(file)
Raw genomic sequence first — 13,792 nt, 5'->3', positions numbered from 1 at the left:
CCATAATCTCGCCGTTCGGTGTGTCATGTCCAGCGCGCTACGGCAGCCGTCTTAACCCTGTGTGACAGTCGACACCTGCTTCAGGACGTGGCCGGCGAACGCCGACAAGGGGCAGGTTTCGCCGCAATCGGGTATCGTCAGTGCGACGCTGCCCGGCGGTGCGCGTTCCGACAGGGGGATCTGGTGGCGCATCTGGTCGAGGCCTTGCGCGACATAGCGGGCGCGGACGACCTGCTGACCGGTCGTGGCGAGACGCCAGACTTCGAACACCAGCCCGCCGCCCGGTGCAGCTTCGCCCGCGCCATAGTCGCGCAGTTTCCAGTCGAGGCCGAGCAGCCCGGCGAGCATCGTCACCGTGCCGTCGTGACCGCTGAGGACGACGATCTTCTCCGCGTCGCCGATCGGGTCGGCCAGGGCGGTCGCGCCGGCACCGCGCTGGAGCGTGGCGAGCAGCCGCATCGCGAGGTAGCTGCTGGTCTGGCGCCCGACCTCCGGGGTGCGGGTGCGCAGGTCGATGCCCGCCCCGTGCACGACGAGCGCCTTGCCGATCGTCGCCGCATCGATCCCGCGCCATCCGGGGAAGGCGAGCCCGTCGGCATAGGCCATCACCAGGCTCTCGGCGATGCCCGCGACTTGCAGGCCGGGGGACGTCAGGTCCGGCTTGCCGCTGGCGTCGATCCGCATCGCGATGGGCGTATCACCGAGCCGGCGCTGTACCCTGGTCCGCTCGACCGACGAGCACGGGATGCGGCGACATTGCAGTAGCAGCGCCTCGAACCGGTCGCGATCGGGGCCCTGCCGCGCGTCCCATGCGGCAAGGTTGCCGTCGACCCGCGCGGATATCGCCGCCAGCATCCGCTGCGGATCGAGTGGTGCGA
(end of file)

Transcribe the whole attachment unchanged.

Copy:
Raw genomic sequence first — 13,792 nt, 5'->3', positions numbered from 1 at the left:
CCATAATCTCGCCGTTCGGTGTGTCATGTCCAGCGCGCTACGGCAGCCGTCTTAACCCTGTGTGACAGTCGACACCTGCTTCAGGACGTGGCCGGCGAACGCCGACAAGGGGCAGGTTTCGCCGCAATCGGGTATCGTCAGTGCGACGCTGCCCGGCGGTGCGCGTTCCGACAGGGGGATCTGGTGGCGCATCTGGTCGAGGCCTTGCGCGACATAGCGGGCGCGGACGACCTGCTGACCGGTCGTGGCGAGACGCCAGACTTCGAACACCAGCCCGCCGCCCGGTGCAGCTTCGCCCGCGCCATAGTCGCGCAGTTTCCAGTCGAGGCCGAGCAGCCCGGCGAGCATCGTCACCGTGCCGTCGTGACCGCTGAGGACGACGATCTTCTCCGCGTCGCCGATCGGGTCGGCCAGGGCGGTCGCGCCGGCACCGCGCTGGAGCGTGGCGAGCAGCCGCATCGCGAGGTAGCTGCTGGTCTGGCGCCCGACCTCCGGGGTGCGGGTGCGCAGGTCGATGCCCGCCCCGTGCACGACGAGCGCCTTGCCGATCGTCGCCGCATCGATCCCGCGCCATCCGGGGAAGGCGAGCCCGTCGGCATAGGCCATCACCAGGCTCTCGGCGATGCCCGCGACTTGCAGGCCGGGGGACGTCAGGTCCGGCTTGCCGCTGGCGTCGATCCGCATCGCGATGGGCGTATCACCGAGCCGGCGCTGTACCCTGGTCCGCTCGACCGACGAGCACGGGATGCGGCGACATTGCAGTAGCAGCGCCTCGAACCGGTCGCGATCGGGGCCCTGCCGCGCGTCCCATGCGGCAAGGTTGCCGTCGACCCGCGCGGATATCGCCGCCAGCATCCGCTGCGGATCGAGTGGTGCGA